Queen’s history moves into 21st century

Third volume on Queen’s history written by university historian will begin in the early 1960s

University Historian Duncan McDowall, BA ’72 and MA ’74, says the last 50 years have meant vast changes to Queen’s.
University Historian Duncan McDowall, BA ’72 and MA ’74, says the last 50 years have meant vast changes to Queen’s.

As one of the oldest universities in Canada, Queen’s has a history worth telling.

During the depression era, Vice-Principal William Everett McNeill would count packets of 1,000 envelopes to check if they were all there and he once turned down a professor's request for a pencil sharpener because there was one on another floor in the same building.

With these money saving strategies, McNeill managed to present balanced budgets each year without cutting salaries and he is credited with helping Queen’s survive the Depression without drastic cutbacks. Depression era stories such as these accumulate in a 1983 book, Queen's University: Volume II 1917-1961.

But according to Queen’s historian and Adjunct Professor Duncan McDowall the story extends beyond the early 60s. McDowall is in the process of writing a third volume of Queen’s history based on campus happenings from 1961-2004.

“What Queen’s offers has grown radically,” McDowall, BA ’72 and MA ’74, said. “It seems appropriate to write a history that chronicles these changes.”

The new instalment will take a more thematic approach to the history of Queen’s, focusing less on the institutional details covered in the previous volumes, McDowall said.

“How does an institution ... keep what’s good about its tradition and at the same time change? Queen’s has had a very stiff struggle. At times... it has been slow in doing that... but clearly... it must be doing something right.”

McDowall said Queen’s underwent a large expansion beginning in the 1960s.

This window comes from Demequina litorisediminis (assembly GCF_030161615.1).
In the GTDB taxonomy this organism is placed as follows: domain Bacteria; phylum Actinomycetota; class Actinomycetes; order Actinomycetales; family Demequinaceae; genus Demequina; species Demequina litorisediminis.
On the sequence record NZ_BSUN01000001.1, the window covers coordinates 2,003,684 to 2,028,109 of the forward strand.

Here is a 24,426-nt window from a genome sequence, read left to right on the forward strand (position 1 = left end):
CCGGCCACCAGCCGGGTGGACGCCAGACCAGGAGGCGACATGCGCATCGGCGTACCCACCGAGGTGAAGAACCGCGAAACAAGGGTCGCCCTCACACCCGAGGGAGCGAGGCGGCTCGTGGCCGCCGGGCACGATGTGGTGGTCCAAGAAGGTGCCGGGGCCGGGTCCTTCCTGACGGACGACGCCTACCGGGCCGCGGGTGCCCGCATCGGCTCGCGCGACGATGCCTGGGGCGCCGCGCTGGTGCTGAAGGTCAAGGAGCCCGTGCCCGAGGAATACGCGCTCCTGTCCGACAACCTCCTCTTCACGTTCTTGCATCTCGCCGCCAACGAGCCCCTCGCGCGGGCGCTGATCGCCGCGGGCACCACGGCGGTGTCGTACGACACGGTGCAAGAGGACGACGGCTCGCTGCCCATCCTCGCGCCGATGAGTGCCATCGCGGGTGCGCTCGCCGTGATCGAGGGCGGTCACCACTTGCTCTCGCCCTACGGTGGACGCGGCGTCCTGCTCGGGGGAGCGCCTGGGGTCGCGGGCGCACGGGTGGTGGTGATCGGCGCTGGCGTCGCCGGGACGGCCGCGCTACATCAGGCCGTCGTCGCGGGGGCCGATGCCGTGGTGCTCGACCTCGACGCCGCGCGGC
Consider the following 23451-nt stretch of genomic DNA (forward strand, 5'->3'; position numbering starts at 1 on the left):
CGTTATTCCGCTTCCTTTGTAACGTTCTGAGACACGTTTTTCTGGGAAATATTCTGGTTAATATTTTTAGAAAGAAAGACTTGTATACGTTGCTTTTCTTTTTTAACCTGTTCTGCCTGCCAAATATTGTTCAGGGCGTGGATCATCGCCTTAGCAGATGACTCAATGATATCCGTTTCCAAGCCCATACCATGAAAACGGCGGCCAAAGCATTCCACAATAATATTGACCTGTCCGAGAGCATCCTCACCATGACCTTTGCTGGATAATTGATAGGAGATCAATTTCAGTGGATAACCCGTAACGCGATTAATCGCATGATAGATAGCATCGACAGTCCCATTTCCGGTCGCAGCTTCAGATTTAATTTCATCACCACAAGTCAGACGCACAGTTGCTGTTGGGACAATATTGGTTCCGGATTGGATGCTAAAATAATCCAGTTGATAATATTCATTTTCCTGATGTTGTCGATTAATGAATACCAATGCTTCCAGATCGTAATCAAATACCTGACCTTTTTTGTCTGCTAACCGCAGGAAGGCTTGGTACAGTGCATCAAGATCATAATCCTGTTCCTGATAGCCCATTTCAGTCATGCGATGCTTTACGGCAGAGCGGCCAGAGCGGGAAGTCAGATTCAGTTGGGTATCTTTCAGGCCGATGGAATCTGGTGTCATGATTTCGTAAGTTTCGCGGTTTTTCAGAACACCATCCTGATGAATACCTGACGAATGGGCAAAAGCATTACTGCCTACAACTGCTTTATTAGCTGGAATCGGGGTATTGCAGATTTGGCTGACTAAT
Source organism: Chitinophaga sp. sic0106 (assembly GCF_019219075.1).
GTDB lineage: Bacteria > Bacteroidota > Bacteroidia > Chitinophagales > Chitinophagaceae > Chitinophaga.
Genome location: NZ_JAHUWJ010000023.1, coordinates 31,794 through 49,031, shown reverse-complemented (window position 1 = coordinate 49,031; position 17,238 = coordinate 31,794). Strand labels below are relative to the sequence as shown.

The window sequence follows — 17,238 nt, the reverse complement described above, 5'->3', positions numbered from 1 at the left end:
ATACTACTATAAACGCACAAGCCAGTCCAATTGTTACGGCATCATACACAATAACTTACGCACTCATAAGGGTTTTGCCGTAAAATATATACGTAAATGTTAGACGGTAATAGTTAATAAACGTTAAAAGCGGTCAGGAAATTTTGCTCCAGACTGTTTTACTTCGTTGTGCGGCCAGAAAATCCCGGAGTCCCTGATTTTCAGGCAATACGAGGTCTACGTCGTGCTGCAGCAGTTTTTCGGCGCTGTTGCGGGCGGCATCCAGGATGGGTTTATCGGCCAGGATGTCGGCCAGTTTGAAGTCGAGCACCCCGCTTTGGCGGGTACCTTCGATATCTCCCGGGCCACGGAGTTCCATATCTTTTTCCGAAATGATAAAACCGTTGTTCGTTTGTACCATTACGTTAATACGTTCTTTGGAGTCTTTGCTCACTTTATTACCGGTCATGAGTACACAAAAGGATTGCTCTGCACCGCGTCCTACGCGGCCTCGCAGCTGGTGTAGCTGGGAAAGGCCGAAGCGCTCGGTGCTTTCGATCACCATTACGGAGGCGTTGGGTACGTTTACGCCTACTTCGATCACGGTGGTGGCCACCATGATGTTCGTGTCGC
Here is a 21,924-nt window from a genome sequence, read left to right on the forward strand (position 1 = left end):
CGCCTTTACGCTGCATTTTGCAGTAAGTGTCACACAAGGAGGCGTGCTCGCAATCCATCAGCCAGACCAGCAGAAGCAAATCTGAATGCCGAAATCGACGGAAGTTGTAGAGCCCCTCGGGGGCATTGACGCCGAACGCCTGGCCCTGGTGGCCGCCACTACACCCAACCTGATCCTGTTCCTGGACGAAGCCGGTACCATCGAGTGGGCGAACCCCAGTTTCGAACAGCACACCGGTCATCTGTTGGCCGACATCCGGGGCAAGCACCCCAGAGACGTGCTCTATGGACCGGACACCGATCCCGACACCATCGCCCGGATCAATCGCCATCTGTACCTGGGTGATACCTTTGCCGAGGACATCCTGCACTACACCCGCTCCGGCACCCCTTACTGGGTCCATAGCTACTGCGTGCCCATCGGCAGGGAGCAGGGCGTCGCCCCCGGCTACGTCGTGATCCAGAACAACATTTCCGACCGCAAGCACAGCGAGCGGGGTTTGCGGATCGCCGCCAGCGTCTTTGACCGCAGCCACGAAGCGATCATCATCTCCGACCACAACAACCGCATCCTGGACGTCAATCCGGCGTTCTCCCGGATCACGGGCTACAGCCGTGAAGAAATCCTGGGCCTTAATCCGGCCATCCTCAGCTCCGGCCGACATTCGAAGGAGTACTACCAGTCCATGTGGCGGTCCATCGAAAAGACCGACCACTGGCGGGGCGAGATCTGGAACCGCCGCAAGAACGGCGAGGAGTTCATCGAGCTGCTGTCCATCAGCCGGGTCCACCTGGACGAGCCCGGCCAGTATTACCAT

“Queen’s went from 3,400 [students] in 1960 to pushing 17,000 as it is now. Queen’s advanced the policy very early on that it would be deliberate in its expansion,” he said, adding that this meant Queen’s was careful to safeguard its reputation for academic excellence as the student body grew.

As a Queen’s graduate himself and with a great-grandfather who helped found the University, McDowall said he feels a personal connection to Queen’s and brings a different perspective to the history than either of the two previous historians.

“There are two ways of approaching it,” he said. “You get a total outsider and they see everything afresh, or you go with an insider who ... probably comes with some preconceptions. I’m kind of in the middle.”

The modest project is not coming out of the University’s operating budget, but is instead funded by the Richardson Trust, an endowment at Queen’s.

Queen's University: Volume I 1841-1917 was published in 1978 and written by outside historian Hilda Neatby. Volume II, covering 1917 to 1961, was written by Frederick W. Gibson. Gibson, BA ’42 and MA ’44, taught in the department of history from 1952 to 1985.

After being asked by Principal Woolf to write the book, McDowall began the project at the beginning of this year.

“It’s not a hell of a lot different than writing essays. You sweep all this material in, and at times it seems a little overwhelming,” he said.

To gather as much information as possible and capture all aspects of the University community, McDowall said he uses a variety of resources, from Board of Trustees meeting minutes and Journal archives to interviews with professors.

The last fifty years have brought about vast changes in the areas of study offered at Queen’s, with the advent of environmental science, industrial relations and the business school’s executive MBA.

“The Queen’s contribution has broadened dramatically,” McDowall said. “[It] was guided by ... intelligent men who were pretty good at keeping their eye on the horizon.”

Bill Mackintosh MA ’16, James Alexander Corry and John Deutsch, Comm ’35 all served as principals following WWII and are three men in particular who impacted Queen’s history.

“All had experience in building the social welfare state. They brought it to Queen’s,” he said. Mackintosh and Deutsch both worked in finance while Corry worked as a political scientist.

“The era after the war totally changed the policy landscape of Canada,” McDowall said.

With McDowall scheduled to finish writing by December 2013, the book will be published in time for the University’s 175th Anniversary in 2016. McDowall has been working in the Queen’s Archives for the last three weeks.

McDowell said the completion of the book will likely be his last project.

“I saw it as a delightful opportunity for my kind of semi-retirement,” he said.

According to McDowall, the importance of such documentation lies in the need to learn from history.

“History should inform a kind of active Queen’s citizenship,” he said. “[Queen’s] built this tremendous sort of brand recognition in Canada as one of the best universities ... so you want to know what contributed to that. It should also put a few pegs in the ground about what not to do. Don’t get so self-satisfied with your reputation that you’re oblivious to some things that are changing.”

With files from Clare Clancy

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